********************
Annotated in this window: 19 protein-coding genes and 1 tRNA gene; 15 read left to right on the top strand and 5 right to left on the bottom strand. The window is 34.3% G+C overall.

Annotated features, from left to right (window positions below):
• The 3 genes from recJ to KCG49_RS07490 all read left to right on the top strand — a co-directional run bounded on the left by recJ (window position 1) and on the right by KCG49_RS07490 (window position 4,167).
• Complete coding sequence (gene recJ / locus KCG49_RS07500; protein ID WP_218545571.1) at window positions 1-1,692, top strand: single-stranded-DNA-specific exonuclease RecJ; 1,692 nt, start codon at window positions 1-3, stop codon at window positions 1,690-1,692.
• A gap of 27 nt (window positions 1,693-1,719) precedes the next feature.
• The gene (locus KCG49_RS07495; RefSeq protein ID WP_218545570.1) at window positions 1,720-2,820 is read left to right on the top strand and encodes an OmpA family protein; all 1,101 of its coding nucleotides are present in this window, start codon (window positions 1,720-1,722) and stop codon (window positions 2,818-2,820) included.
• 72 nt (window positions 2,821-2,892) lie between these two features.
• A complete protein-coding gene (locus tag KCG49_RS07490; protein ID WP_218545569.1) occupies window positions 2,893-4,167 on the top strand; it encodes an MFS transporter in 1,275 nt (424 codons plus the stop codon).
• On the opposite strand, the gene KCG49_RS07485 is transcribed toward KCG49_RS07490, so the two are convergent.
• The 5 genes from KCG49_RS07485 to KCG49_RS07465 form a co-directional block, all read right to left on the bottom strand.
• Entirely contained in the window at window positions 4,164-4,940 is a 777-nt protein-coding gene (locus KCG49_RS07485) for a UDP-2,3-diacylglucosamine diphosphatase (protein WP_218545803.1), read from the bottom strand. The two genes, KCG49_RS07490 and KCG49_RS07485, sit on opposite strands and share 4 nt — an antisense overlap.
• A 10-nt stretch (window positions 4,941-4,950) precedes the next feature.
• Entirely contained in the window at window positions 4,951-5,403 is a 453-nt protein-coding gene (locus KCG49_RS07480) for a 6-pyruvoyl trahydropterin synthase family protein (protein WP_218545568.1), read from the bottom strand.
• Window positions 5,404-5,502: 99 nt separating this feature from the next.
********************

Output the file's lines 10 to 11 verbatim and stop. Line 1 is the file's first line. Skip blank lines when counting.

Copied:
• The 5 genes from KCG49_RS07485 to KCG49_RS07465 form a co-directional block, all read right to left on the bottom strand.
• Entirely contained in the window at window positions 4,164-4,940 is a 777-nt protein-coding gene (locus KCG49_RS07485) for a UDP-2,3-diacylglucosamine diphosphatase (protein WP_218545803.1), read from the bottom strand. The two genes, KCG49_RS07490 and KCG49_RS07485, sit on opposite strands and share 4 nt — an antisense overlap.